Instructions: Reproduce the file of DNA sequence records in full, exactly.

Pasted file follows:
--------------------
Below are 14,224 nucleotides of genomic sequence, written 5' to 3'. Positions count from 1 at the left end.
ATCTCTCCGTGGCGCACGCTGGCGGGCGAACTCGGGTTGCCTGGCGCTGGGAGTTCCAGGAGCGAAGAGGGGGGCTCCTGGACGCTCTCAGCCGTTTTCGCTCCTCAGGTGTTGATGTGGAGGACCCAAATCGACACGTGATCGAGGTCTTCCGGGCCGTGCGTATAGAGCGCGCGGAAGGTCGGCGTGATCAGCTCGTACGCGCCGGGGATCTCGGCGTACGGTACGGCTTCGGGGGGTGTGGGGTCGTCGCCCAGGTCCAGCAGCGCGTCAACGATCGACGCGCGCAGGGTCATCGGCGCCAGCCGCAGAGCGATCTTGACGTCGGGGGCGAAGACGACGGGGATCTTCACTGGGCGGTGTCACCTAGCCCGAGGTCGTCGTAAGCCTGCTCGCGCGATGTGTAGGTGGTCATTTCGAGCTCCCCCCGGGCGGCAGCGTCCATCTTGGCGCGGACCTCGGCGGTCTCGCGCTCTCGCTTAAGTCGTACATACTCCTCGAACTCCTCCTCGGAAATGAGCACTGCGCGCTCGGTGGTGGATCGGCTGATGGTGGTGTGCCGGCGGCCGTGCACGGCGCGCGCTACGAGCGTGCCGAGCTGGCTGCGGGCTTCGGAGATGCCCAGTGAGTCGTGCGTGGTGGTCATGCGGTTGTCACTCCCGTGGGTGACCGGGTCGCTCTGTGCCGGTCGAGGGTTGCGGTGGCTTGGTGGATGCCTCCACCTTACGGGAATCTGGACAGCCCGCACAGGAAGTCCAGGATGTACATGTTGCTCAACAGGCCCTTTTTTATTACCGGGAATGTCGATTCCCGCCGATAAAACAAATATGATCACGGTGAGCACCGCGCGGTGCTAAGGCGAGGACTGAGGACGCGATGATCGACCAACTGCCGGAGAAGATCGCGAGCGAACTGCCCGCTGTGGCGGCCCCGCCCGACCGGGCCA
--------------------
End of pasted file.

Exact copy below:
Below are 14,224 nucleotides of genomic sequence, written 5' to 3'. Positions count from 1 at the left end.
ATCTCTCCGTGGCGCACGCTGGCGGGCGAACTCGGGTTGCCTGGCGCTGGGAGTTCCAGGAGCGAAGAGGGGGGCTCCTGGACGCTCTCAGCCGTTTTCGCTCCTCAGGTGTTGATGTGGAGGACCCAAATCGACACGTGATCGAGGTCTTCCGGGCCGTGCGTATAGAGCGCGCGGAAGGTCGGCGTGATCAGCTCGTACGCGCCGGGGATCTCGGCGTACGGTACGGCTTCGGGGGGTGTGGGGTCGTCGCCCAGGTCCAGCAGCGCGTCAACGATCGACGCGCGCAGGGTCATCGGCGCCAGCCGCAGAGCGATCTTGACGTCGGGGGCGAAGACGACGGGGATCTTCACTGGGCGGTGTCACCTAGCCCGAGGTCGTCGTAAGCCTGCTCGCGCGATGTGTAGGTGGTCATTTCGAGCTCCCCCCGGGCGGCAGCGTCCATCTTGGCGCGGACCTCGGCGGTCTCGCGCTCTCGCTTAAGTCGTACATACTCCTCGAACTCCTCCTCGGAAATGAGCACTGCGCGCTCGGTGGTGGATCGGCTGATGGTGGTGTGCCGGCGGCCGTGCACGGCGCGCGCTACGAGCGTGCCGAGCTGGCTGCGGGCTTCGGAGATGCCCAGTGAGTCGTGCGTGGTGGTCATGCGGTTGTCACTCCCGTGGGTGACCGGGTCGCTCTGTGCCGGTCGAGGGTTGCGGTGGCTTGGTGGATGCCTCCACCTTACGGGAATCTGGACAGCCCGCACAGGAAGTCCAGGATGTACATGTTGCTCAACAGGCCCTTTTTTATTACCGGGAATGTCGATTCCCGCCGATAAAACAAATATGATCACGGTGAGCACCGCGCGGTGCTAAGGCGAGGACTGAGGACGCGATGATCGACCAACTGCCGGAGAAGATCGCGAGCGAACTGCCCGCTGTGGCGGCCCCGCCCGACCGGGCCA